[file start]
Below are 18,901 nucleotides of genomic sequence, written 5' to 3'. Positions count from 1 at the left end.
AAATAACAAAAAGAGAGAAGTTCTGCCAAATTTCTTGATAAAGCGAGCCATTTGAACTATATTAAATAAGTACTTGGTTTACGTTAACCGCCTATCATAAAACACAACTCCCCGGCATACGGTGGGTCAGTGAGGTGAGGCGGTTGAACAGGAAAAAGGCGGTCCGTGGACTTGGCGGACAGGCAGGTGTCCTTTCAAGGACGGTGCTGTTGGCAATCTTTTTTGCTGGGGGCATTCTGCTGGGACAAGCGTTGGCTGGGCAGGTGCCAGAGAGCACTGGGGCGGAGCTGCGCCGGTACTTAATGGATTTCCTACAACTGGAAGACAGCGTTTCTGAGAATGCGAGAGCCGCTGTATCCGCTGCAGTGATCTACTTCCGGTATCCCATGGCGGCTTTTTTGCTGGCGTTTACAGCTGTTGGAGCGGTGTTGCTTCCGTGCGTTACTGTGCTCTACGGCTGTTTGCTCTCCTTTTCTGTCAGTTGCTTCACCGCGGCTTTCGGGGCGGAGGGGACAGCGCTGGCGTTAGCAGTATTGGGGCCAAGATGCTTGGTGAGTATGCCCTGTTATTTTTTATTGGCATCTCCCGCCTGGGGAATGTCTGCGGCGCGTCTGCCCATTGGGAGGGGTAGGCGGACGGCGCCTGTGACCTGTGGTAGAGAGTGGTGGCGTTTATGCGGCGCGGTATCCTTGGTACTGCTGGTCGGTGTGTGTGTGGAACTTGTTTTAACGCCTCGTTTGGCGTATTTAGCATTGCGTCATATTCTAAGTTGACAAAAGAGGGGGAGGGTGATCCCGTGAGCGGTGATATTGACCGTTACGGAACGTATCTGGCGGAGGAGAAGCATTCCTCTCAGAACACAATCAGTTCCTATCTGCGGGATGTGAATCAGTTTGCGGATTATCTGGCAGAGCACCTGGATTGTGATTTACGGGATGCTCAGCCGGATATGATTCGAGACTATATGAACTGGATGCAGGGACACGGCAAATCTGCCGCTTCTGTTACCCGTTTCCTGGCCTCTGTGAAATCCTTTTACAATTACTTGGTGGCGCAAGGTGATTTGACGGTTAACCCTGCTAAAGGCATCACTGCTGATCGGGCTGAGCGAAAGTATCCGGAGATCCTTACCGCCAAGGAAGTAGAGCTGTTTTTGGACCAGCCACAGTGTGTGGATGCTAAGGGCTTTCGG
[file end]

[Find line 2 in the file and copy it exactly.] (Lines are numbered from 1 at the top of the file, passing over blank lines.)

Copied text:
AAATAACAAAAAGAGAGAAGTTCTGCCAAATTTCTTGATAAAGCGAGCCATTTGAACTATATTAAATAAGTACTTGGTTTACGTTAACCGCCTATCATAAAACACAACTCCCCGGCATACGGTGGGTCAGTGAGGTGAGGCGGTTGAACAGGAAAAAGGCGGTCCGTGGACTTGGCGGACAGGCAGGTGTCCTTTCAAGGACGGTGCTGTTGGCAATCTTTTTTGCTGGGGGCATTCTGCTGGGACAAGCGTTGGCTGGGCAGGTGCCAGAGAGCACTGGGGCGGAGCTGCGCCGGTACTTAATGGATTTCCTACAACTGGAAGACAGCGTTTCTGAGAATGCGAGAGCCGCTGTATCCGCTGCAGTGATCTACTTCCGGTATCCCATGGCGGCTTTTTTGCTGGCGTTTACAGCTGTTGGAGCGGTGTTGCTTCCGTGCGTTACTGTGCTCTACGGCTGTTTGCTCTCCTTTTCTGTCAGTTGCTTCACCGCGGCTTTCGGGGCGGAGGGGACAGCGCTGGCGTTAGCAGTATTGGGGCCAAGATGCTTGGTGAGTATGCCCTGTTATTTTTTATTGGCATCTCCCGCCTGGGGAATGTCTGCGGCGCGTCTGCCCATTGGGAGGGGTAGGCGGACGGCGCCTGTGACCTGTGGTAGAGAGTGGTGGCGTTTATGCGGCGCGGTATCCTTGGTACTGCTGGTCGGTGTGTGTGTGGAACTTGTTTTAACGCCTCGTTTGGCGTATTTAGCATTGCGTCATATTCTAAGTTGACAAAAGAGGGGGAGGGTGATCCCGTGAGCGGTGATATTGACCGTTACGGAACGTATCTGGCGGAGGAGAAGCATTCCTCTCAGAACACAATCAGTTCCTATCTGCGGGATGTGAATCAGTTTGCGGATTATCTGGCAGAGCACCTGGATTGTGATTTACGGGATGCTCAGCCGGATATGATTCGAGACTATATGAACTGGATGCAGGGACACGGCAAATCTGCCGCTTCTGTTACCCGTTTCCTGGCCTCTGTGAAATCCTTTTACAATTACTTGGTGGCGCAAGGTGATTTGACGGTTAACCCTGCTAAAGGCATCACTGCTGATCGGGCTGAGCGAAAGTATCCGGAGATCCTTACCGCCAAGGAAGTAGAGCTGTTTTTGGACCAGCCACAGTGTGTGGATGCTAAGGGCTTTCGG